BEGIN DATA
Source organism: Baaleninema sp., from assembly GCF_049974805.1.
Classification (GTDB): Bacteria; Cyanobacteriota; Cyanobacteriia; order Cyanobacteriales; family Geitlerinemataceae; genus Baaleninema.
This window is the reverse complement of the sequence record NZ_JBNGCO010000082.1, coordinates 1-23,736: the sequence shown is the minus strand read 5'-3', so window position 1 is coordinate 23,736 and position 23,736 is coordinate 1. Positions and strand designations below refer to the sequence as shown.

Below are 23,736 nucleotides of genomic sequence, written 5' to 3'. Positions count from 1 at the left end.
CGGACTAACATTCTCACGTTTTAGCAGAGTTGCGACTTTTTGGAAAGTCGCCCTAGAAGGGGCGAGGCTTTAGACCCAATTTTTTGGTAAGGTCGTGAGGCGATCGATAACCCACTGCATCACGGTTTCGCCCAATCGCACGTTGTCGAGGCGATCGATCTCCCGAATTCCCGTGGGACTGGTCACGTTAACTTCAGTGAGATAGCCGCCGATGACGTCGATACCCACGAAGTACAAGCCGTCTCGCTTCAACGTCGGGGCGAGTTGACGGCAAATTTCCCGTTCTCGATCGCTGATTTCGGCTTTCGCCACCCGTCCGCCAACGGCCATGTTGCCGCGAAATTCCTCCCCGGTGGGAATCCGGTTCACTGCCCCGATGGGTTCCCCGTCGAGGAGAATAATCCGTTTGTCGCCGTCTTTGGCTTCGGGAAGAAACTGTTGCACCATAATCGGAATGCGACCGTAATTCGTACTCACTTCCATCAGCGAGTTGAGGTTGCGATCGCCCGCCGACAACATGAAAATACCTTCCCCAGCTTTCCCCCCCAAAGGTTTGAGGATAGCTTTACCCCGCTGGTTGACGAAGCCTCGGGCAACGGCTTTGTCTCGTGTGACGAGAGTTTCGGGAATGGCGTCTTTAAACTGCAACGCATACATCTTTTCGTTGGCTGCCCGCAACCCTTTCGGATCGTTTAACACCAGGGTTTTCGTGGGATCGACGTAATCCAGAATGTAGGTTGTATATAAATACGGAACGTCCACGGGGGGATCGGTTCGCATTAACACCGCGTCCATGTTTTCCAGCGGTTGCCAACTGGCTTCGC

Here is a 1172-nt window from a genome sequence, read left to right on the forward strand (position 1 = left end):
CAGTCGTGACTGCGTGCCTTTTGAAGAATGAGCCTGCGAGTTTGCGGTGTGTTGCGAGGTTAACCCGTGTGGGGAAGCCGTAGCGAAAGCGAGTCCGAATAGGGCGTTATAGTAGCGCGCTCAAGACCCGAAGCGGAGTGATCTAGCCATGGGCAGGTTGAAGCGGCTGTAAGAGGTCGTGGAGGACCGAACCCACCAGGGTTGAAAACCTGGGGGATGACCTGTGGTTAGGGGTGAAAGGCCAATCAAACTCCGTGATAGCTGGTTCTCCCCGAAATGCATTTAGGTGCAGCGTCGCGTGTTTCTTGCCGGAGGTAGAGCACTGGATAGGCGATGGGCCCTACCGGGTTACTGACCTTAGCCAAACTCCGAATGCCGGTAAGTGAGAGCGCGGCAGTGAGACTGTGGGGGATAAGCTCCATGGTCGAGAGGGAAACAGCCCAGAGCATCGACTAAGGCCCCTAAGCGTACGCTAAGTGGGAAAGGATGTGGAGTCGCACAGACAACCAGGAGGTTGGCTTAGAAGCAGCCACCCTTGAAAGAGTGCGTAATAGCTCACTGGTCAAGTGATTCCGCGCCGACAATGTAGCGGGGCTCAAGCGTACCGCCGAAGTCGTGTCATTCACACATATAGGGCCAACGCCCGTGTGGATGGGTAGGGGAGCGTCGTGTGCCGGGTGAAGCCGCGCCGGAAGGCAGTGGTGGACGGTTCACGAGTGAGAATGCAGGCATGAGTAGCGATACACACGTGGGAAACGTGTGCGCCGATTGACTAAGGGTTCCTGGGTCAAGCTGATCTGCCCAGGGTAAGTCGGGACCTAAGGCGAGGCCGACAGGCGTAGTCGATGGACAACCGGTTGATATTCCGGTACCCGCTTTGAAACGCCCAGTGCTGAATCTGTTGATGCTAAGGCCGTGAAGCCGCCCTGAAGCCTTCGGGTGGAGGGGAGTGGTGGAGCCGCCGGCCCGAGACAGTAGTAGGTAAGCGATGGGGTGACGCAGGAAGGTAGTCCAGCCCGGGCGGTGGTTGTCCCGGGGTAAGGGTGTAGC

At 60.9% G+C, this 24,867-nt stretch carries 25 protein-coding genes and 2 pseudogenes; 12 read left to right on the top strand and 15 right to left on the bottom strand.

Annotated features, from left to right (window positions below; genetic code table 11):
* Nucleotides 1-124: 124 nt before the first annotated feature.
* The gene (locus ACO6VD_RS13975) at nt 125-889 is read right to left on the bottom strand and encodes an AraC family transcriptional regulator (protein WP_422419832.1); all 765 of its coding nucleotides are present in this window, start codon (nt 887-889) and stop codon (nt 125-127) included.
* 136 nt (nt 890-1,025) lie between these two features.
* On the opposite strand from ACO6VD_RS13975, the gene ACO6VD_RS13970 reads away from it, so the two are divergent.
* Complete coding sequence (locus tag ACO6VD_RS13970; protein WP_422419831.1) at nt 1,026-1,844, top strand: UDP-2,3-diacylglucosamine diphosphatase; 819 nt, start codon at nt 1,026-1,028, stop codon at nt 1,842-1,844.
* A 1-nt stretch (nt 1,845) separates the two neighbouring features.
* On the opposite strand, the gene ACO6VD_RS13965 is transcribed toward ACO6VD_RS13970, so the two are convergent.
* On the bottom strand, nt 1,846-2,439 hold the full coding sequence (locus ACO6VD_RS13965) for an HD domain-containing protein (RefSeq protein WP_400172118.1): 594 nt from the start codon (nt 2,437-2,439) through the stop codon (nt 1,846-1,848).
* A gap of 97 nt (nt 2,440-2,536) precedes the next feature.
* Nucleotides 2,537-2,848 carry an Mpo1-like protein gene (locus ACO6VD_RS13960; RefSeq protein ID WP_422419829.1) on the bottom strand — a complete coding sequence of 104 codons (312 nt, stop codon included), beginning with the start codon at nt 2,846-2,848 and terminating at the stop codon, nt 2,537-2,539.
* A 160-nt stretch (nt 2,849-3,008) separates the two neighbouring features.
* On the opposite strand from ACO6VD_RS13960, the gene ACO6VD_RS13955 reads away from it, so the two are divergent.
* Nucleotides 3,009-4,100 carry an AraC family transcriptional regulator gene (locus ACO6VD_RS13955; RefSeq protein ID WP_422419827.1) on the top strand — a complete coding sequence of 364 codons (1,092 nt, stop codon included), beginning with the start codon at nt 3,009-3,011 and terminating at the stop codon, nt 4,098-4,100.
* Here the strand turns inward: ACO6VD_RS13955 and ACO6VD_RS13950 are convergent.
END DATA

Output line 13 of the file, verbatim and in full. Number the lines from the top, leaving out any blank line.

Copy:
* On the opposite strand from ACO6VD_RS13975, the gene ACO6VD_RS13970 reads away from it, so the two are divergent.